Two Leyland families have spoken of their relief after the Government struck a deal for all babies to be given a potentially life-saving Meningitis B vaccine free of charge.
Pressure was mounting on Whitehall health chiefs to bring the vaccine on to the national childhood immunisation scheme after Government advisors recommended it a year ago, but a battle over costs caused a delay.
“It’s come too late for Duke, but other families hopefully won’t have to go through what we have”Duke’s aunt, Paula Barton
Five-month-old Duke William Barton of Church Road, Leyland, died of meningitis on March 1 only 16 hours after developing symptoms.
On the evening of Saturday, February 28, Duke developed a high temperature and was rushed to Royal Preston Hospital, where he sadly died.
After his death, his heartbroken family joined calls for the vaccine.
On hearing the news, Duke’s aunt, Paula Barton said: “We’re definitely very pleased, it’s very good news.
“It’s come too late for Duke, but it means that going forward, other families hopefully won’t have to go through what we have.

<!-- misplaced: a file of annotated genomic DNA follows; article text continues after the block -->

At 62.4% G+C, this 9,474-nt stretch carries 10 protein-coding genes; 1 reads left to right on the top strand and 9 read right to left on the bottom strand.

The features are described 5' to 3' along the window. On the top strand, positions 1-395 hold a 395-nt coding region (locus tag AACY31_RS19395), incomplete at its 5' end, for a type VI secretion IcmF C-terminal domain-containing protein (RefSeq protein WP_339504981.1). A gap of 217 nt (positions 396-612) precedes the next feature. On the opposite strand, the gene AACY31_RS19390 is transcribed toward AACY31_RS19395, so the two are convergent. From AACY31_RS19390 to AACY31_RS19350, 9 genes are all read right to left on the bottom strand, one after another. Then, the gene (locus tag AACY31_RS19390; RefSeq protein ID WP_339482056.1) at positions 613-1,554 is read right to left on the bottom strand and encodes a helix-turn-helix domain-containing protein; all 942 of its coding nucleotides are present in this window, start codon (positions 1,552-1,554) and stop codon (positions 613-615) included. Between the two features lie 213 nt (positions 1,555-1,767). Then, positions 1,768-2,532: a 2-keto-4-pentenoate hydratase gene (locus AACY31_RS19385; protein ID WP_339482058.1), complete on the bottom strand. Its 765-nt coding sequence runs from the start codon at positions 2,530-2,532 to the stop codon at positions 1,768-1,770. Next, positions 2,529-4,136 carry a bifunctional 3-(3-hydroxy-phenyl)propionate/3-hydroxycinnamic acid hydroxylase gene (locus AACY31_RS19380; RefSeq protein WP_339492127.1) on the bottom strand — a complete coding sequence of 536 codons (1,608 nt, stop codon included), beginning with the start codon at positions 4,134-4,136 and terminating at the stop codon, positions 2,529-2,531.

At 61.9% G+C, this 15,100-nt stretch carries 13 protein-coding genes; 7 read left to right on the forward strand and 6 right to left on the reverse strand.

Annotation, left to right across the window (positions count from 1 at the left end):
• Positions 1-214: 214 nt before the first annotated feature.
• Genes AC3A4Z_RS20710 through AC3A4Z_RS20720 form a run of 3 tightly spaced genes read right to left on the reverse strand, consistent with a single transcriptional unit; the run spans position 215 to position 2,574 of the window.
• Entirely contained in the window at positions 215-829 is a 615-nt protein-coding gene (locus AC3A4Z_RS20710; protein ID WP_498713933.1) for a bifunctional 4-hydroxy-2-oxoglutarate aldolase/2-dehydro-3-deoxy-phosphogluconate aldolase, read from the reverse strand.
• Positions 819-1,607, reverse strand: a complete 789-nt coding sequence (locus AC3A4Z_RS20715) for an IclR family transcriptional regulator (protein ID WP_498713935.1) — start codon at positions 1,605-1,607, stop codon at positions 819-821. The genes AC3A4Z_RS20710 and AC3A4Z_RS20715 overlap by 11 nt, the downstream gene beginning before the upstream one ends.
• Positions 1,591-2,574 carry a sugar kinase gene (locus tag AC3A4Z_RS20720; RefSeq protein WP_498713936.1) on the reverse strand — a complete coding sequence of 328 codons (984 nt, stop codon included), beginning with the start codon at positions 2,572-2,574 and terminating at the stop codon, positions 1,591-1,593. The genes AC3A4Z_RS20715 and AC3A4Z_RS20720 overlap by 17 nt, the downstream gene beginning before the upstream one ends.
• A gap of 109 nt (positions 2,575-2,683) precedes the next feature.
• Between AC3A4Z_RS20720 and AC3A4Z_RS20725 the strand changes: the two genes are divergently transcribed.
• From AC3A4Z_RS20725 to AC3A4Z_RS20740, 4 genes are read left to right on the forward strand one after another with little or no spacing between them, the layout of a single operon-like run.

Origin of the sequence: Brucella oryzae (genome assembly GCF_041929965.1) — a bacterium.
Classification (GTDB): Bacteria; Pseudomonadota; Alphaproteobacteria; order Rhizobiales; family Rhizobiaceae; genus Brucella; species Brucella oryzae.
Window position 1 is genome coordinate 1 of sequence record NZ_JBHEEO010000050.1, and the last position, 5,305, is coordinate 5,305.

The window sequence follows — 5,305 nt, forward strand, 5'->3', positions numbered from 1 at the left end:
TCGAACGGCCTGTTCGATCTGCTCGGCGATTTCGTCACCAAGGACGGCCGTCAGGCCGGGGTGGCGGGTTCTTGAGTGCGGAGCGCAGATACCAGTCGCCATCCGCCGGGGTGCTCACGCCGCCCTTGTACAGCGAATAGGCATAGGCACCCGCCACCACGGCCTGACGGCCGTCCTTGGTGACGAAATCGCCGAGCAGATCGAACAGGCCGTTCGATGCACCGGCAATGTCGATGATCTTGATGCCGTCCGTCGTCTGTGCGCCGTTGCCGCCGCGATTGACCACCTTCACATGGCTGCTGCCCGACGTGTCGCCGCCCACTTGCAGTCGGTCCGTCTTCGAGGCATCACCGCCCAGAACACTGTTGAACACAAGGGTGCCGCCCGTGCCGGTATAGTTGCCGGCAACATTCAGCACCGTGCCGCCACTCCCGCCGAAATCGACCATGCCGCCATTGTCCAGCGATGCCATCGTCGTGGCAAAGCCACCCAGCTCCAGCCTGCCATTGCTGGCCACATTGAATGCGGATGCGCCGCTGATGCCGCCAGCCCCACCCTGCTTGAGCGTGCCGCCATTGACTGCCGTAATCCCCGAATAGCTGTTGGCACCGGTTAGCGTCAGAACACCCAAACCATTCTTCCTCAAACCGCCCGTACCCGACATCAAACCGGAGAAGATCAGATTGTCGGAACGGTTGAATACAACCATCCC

“It’s taken a long time, but the pressure has paid off.”
Leyland youngster Sofia Crockatt, 10, of Balcarres Road, lost her leg and almost died from meningococcal septicaemia in February 2007.
Her family have also been fighting for the vaccine since.
Her father Nick said: “It’s mixed emotions; it’s frustrating it wasn’t around years ago for Sofia and little Duke, but it is a massive step in the right direction.
“The challenge going forward is there will be an element of catching up.
“It’s only going to be available in September for children up to four months old, so babies born today will not get it and neither will older children.
“So it’s really important we don’t get complacent.”
Babies will receive the first vaccine at two months old, followed by two further doses.